State launches breastfeeding hotline
by DELANEY WALKER Banner Staff Writer
Feb 18, 2014 | 1644 views | 0 0 comments | 19 19 recommendations | email to a friend | print
BRADLEY COUNTY HEALTH DEPARTMENT staff stand inside of a room specially designed to provide breastfeeding mothers with privacy. The room includes a rocking chair, lamp, diaper changing table and toys for a toddler. From left are, Carrie Millaway, nutrition educator; Traci Elder, certified lactation counselor; Kendra Steveson, breastfeeding peer counselor; Amy Davenport, registered dietician; and Eloise Water, BCHD director.  Banner photo, DELANEY WALKER
BRADLEY COUNTY HEALTH DEPARTMENT staff stand inside of a room specially designed to provide breastfeeding mothers with privacy. The room includes a rocking chair, lamp, diaper changing table and toys for a toddler. From left are, Carrie Millaway, nutrition educator; Traci Elder, certified lactation counselor; Kendra Steveson, breastfeeding peer counselor; Amy Davenport, registered dietician; and Eloise Water, BCHD director. Banner photo, DELANEY WALKER
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Parents know too well the scene of an infant’s incessant, hunger-fueled squalls filling the silence at 2 a.m.

Sometimes Mom and Dad alike are at a loss for what to do for a child unable to breastfeed.

The Tennessee Department of Health launched a statewide breastfeeding hotline to offer advice and answer questions at any time of the day.

Commissioner John Dreyzehner, M.D., expressed his excitement over the recent launch.

“When we think about how we can protect the health of a baby once she is born, breastfeeding is at the very top of the list, and almost all babies and mothers can reap a host of health, social and economic benefits from this, nature’s perfect baby food,” Dr. Dreyzehner said. “This hotline will help more mothers and babies succeed in their breastfeeding efforts.”

The hotline is available 24 hours a day, seven days a week. Anyone can call 1-855-4BF-MOMS (1-855-423-6667) for questions regarding breastfeeding. Common questions and concerns include: whether the baby is getting enough milk; breastfeeding in public; using breast pumps; taking medication while breastfeeding; a baby refusing to nurse; and referral for breastfeeding support groups.

Bradley County Department of Health Director Eloise Waters sat down with registered dietician Amy Davenport, breastfeeding peer counselor Kendra Steveson and nutrition educator and certified lactation counselor Traci Elder to discuss the benefits of breastfeeding.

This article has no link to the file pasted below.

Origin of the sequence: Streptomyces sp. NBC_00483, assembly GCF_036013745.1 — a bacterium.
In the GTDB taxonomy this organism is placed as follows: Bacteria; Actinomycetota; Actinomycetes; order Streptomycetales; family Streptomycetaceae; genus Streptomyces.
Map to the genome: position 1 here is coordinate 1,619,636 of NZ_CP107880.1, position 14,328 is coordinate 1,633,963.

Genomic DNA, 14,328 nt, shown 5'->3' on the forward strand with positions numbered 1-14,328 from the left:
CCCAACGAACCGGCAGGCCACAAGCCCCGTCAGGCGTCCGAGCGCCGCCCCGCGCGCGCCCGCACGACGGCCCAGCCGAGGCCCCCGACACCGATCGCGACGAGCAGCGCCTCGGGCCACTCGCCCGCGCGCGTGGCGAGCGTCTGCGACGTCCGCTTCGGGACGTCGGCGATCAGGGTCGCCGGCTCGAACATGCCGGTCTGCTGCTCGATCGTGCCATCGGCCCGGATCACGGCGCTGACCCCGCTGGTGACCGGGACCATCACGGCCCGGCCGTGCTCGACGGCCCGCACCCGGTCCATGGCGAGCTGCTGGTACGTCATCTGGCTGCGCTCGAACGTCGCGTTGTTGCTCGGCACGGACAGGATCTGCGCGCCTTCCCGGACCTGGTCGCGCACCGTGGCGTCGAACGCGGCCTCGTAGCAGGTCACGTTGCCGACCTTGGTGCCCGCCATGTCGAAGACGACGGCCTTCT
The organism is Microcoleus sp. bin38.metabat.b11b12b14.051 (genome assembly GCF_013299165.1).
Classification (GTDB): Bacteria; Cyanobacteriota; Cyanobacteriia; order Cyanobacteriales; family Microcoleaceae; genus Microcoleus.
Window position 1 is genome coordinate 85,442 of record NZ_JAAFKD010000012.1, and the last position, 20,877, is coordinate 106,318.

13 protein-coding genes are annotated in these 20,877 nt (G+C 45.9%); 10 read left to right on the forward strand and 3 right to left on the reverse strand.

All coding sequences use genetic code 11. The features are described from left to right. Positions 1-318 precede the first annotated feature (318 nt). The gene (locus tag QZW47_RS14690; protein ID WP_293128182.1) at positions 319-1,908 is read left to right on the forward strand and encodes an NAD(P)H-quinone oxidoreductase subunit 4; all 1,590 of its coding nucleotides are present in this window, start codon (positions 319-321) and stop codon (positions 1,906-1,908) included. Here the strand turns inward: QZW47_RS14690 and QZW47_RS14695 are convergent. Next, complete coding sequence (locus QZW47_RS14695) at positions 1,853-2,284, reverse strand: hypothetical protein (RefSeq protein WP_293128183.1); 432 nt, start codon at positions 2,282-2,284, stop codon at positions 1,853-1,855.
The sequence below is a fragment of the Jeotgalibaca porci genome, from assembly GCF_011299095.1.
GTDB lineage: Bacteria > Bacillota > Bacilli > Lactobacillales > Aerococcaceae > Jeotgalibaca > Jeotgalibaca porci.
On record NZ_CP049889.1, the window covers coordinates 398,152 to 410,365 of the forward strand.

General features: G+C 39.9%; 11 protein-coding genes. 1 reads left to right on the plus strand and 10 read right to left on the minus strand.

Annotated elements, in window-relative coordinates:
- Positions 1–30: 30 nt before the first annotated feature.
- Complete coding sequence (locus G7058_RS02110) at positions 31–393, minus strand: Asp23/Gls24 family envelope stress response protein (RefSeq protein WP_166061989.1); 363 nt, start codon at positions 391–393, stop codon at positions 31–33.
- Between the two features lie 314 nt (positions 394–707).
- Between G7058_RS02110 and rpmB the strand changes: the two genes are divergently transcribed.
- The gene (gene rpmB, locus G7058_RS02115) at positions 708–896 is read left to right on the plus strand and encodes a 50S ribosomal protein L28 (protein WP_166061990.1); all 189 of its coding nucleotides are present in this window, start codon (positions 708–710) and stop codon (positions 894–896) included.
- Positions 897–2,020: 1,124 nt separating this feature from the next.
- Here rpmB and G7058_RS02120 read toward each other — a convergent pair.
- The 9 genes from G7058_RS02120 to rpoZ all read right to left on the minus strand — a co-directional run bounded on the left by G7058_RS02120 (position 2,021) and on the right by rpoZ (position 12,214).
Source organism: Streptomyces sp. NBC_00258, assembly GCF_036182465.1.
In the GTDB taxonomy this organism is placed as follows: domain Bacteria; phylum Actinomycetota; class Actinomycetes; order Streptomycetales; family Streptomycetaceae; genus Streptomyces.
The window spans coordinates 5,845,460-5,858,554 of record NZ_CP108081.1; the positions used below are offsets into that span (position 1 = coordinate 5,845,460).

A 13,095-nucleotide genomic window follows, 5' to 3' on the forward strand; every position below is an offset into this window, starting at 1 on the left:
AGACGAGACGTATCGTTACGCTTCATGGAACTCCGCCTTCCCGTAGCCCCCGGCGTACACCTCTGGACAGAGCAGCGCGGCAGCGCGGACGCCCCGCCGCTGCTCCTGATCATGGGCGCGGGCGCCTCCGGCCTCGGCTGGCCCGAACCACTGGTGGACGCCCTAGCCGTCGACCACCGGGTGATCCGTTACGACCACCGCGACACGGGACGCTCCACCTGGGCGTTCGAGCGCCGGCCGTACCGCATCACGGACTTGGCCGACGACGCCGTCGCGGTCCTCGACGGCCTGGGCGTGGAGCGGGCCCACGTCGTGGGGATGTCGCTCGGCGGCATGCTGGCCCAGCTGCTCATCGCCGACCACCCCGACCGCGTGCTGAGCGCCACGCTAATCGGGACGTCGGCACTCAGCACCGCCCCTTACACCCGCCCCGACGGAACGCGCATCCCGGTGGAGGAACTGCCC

“It is actually part of the birth process for a woman to breastfeed after birth,” Steveson said. “Her body is designed to lactate. So lactation for a woman is her natural process. When you deliver a baby what your body is expecting is you would put the baby to breast right after you give birth.”

The choice between formula and breastfeeding is not a moral one. Instead, Steveson suggested mothers consider the healthiest option.

According to the gathered health professionals, a number of studies conclude breastfeeding can be beneficial for both mother and child. Mothers who breastfeed have fewer incidences of breast cancer and are less likely to develop either cardiovascular disease or ovarian cancer.

Breastfed infants tend to have fewer allergies; fewer incidences of serious illnesses; a higher immunity to viruses; less ear infections; and an ability to digest milk better. Studies also claim breastfed infants have a lower risk of obesity.

Davenport added, “The production of [oxytocin] helps reduce post-partum depression.”

Breastfeeding can be overwhelming for new mothers. Waters reminded concerned parties that the process is learned over time, and is also time-consuming. Mothers sometimes find it difficult to handle both an infant and breastfeeding. The health department director said the process decreases in frequency as the baby ages.

The group also addressed additional resources available for breastfeeding mothers at the health department.

Steveson encouraged mothers with infants to attend the community breastfeeding support group. Anyone pregnant or breastfeeding may attend. She said exhausted mothers often find comfort in being around other people in similar situations.

“It’s really just a way for them to connect and get relief from life and motherhood,” Steveson said. “They talk about their babies and laugh and cut up. A lot of them are funny and have great personalities.”

The group meets every Wednesday afternoon at 2:30 in the health department.

Pregnant and breastfeeding mothers can also reach Steveson with any questions on breastfeeding by calling her work number, 728-7020, ext. 148, or texting 593-1310. She urged family and friends of expectant or breastfeeding mothers to use the state hotline for any breastfeeding-related questions.

Waters offered a word of advice to friends and family of breastfeeding mothers.

“A lot of times people also ask sometimes how they can help. They offer to come over and hold the baby and that kind of thing,” Waters said. “Maybe that is not what the mother needs. She might need you to come over and help do the dishes ... and the laundry, and then maybe you can have the pleasure of holding the baby for a few minutes.”